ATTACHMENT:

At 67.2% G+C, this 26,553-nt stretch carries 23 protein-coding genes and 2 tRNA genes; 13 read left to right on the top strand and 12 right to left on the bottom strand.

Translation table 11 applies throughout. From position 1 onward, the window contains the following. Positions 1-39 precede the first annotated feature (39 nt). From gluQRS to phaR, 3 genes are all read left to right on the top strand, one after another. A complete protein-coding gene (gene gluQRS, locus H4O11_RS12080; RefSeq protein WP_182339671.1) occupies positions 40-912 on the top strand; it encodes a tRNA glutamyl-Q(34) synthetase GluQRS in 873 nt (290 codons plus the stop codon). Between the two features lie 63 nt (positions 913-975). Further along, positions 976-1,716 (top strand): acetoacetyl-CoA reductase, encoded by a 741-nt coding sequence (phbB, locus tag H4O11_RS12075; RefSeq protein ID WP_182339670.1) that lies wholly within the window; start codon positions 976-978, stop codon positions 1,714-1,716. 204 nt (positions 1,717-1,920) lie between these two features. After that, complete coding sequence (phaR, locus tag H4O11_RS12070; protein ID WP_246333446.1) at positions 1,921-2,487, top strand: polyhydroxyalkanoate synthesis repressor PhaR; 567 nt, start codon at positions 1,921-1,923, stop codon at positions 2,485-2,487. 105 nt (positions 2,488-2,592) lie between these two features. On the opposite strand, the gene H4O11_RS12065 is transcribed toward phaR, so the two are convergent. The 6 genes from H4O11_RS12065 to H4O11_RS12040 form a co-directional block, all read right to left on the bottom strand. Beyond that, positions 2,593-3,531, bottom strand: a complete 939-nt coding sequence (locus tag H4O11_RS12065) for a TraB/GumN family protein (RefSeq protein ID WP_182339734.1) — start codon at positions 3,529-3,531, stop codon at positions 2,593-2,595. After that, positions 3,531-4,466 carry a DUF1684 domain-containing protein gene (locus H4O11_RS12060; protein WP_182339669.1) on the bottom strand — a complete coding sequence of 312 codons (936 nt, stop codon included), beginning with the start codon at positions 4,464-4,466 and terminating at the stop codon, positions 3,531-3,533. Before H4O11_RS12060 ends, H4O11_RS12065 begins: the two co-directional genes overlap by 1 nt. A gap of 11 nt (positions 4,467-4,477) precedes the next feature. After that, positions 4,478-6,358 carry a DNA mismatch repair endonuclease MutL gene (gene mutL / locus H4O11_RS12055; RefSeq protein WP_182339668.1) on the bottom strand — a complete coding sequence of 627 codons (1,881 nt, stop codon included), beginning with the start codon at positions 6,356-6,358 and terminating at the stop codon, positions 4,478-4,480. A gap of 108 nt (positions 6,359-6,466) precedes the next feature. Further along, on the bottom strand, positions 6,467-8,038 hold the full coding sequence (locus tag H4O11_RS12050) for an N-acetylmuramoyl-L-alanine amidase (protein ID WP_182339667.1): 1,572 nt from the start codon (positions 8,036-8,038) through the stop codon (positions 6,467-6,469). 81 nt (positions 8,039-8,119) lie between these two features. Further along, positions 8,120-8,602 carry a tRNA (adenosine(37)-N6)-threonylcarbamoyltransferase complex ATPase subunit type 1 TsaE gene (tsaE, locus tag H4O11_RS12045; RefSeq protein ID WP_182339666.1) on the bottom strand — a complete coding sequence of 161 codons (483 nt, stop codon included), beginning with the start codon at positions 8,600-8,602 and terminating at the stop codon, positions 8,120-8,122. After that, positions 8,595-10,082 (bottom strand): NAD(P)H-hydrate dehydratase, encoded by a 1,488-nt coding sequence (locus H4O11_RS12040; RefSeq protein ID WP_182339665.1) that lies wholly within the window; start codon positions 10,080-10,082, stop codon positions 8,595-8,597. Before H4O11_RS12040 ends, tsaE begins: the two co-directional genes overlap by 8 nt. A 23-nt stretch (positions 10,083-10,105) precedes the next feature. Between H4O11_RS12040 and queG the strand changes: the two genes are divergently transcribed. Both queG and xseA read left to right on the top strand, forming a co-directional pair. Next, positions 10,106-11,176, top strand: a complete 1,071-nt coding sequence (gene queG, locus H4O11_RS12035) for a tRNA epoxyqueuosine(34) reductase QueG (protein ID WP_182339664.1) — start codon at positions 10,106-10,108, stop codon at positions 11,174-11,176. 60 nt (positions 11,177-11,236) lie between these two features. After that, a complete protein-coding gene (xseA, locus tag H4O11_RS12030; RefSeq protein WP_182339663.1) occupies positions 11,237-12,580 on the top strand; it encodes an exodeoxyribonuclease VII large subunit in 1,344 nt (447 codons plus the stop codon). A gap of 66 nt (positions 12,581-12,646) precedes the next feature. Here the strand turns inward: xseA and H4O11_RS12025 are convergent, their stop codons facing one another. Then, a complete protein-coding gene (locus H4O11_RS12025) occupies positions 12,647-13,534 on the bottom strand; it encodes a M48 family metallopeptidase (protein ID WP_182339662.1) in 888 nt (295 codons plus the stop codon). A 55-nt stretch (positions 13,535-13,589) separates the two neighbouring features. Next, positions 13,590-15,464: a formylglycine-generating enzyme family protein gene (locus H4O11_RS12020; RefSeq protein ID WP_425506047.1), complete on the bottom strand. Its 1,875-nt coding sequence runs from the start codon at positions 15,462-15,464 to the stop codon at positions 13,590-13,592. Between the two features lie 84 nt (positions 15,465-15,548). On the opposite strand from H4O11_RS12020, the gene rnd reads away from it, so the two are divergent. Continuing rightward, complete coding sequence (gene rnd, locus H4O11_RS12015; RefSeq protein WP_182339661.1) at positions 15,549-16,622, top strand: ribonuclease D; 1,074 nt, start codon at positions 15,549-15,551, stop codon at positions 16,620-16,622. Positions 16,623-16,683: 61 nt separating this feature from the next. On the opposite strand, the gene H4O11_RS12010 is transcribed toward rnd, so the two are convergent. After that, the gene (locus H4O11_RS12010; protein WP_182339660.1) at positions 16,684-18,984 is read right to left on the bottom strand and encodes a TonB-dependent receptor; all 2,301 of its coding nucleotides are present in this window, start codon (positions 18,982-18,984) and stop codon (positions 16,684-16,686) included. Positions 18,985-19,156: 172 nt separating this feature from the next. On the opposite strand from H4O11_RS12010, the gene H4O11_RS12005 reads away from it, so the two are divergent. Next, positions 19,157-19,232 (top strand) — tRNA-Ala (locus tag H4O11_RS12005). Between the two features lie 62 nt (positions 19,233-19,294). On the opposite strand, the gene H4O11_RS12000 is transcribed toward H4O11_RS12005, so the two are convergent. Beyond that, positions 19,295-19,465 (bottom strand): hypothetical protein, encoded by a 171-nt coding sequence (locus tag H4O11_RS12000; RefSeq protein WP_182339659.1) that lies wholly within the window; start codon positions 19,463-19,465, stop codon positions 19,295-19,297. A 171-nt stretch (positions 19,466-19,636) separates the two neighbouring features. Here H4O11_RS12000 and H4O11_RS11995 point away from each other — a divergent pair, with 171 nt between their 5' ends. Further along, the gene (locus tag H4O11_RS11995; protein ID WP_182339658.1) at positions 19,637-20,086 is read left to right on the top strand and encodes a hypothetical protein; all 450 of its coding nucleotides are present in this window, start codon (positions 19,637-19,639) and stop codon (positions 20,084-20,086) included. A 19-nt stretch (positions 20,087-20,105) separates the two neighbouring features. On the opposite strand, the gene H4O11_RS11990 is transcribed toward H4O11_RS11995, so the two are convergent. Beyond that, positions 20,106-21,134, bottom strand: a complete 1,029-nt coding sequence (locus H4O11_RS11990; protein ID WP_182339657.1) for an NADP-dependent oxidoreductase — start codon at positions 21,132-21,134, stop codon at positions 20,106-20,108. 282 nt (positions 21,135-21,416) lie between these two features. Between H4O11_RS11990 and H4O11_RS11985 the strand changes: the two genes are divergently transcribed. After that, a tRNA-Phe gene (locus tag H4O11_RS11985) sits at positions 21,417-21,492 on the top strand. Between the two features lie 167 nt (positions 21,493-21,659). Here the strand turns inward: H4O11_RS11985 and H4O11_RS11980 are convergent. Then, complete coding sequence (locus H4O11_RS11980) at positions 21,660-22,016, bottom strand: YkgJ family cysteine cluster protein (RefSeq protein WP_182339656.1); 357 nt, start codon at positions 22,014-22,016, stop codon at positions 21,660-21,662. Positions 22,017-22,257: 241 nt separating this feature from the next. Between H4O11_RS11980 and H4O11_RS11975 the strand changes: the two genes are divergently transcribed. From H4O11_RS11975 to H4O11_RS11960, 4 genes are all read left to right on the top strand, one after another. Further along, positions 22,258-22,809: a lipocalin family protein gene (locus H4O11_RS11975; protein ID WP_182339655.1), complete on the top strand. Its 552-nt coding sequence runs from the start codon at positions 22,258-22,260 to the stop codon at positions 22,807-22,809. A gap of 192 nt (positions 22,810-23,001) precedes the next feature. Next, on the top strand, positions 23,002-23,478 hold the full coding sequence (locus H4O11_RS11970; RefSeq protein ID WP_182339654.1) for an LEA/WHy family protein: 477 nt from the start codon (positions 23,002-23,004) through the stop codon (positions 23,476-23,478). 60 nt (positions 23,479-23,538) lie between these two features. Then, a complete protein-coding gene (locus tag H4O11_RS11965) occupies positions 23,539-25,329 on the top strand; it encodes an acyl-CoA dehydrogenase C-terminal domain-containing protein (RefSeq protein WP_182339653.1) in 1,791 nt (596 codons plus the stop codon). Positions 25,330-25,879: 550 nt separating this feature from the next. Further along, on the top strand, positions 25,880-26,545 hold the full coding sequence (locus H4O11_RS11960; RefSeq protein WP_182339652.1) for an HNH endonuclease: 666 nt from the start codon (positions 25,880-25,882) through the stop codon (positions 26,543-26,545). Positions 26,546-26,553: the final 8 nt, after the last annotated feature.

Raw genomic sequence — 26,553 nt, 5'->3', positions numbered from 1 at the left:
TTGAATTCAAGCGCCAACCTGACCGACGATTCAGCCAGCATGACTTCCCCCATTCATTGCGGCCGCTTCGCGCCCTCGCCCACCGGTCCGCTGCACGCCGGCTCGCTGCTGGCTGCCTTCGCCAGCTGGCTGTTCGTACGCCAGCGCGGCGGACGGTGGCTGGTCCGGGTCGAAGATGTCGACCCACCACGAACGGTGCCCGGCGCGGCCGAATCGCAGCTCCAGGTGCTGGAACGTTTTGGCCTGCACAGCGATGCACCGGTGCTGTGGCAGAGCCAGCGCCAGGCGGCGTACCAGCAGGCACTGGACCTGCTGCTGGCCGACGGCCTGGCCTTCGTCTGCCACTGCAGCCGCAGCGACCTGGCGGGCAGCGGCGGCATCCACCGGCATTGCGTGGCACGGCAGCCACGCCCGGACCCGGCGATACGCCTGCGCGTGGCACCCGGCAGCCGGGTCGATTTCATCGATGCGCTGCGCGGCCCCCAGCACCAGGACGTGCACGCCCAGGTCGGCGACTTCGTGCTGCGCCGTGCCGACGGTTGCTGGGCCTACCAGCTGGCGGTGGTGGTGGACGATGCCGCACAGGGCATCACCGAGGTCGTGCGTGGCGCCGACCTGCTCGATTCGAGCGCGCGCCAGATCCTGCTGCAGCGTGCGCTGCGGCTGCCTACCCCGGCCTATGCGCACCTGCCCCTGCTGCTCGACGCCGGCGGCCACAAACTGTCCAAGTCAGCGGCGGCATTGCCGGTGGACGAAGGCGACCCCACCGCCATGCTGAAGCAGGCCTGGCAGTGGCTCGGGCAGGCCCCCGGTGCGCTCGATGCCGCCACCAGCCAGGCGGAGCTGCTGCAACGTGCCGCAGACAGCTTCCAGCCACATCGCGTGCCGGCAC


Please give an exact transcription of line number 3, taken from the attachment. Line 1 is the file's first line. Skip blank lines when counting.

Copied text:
Raw genomic sequence — 26,553 nt, 5'->3', positions numbered from 1 at the left: